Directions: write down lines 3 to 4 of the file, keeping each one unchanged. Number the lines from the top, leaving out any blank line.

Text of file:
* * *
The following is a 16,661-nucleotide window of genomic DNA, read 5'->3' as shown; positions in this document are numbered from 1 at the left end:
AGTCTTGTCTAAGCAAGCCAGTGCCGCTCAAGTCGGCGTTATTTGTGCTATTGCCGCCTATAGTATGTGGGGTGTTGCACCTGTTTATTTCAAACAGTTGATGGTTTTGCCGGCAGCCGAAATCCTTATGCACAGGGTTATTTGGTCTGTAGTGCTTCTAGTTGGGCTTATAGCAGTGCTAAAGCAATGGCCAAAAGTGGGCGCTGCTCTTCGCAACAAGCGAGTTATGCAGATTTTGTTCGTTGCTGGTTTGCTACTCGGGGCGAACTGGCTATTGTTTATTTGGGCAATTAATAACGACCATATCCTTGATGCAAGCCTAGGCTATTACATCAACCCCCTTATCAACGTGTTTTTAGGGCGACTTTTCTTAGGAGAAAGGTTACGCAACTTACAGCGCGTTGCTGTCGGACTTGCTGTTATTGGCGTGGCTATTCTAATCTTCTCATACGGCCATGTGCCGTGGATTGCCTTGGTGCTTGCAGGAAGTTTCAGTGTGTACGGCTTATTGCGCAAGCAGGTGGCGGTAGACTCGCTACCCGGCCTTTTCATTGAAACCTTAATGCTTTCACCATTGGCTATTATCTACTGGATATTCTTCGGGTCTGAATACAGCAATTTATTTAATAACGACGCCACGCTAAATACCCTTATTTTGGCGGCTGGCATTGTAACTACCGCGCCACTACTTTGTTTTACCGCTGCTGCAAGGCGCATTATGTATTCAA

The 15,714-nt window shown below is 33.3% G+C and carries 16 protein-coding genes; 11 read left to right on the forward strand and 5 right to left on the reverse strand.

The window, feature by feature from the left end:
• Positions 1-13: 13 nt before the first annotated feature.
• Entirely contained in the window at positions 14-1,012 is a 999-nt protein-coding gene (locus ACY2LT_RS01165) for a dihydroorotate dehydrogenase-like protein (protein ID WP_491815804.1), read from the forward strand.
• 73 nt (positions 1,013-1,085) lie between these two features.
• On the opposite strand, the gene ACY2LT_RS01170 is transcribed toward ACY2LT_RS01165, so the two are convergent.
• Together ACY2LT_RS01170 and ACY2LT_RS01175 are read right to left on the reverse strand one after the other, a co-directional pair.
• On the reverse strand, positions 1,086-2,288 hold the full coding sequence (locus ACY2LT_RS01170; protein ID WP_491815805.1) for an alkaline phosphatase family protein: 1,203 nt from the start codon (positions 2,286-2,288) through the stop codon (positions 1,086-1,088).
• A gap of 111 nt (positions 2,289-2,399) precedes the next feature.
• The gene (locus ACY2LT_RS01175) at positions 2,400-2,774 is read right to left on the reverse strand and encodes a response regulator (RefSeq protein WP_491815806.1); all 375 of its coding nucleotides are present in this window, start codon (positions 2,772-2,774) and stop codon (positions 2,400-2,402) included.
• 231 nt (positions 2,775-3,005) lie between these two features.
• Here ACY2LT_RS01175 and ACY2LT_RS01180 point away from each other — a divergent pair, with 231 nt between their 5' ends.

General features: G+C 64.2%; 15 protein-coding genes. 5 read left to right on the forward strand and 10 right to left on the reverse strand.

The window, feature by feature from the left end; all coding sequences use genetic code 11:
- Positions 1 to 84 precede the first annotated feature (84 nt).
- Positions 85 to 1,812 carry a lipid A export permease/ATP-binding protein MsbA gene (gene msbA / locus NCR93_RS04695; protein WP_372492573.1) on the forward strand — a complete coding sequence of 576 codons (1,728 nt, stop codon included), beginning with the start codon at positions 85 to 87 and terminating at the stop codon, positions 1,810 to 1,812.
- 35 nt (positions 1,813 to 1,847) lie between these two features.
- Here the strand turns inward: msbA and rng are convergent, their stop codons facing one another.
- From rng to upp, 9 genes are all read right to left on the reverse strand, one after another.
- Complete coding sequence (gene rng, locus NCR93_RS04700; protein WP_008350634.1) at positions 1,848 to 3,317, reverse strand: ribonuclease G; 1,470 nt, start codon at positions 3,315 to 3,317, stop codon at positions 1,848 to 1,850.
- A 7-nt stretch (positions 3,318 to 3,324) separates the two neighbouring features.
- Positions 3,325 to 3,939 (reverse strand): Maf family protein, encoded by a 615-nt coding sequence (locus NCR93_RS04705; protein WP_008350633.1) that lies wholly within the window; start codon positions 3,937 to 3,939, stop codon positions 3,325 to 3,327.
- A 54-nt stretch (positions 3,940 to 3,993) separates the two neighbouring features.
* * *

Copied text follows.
The 15,714-nt window shown below is 33.3% G+C and carries 16 protein-coding genes; 11 read left to right on the forward strand and 5 right to left on the reverse strand.

The window, feature by feature from the left end: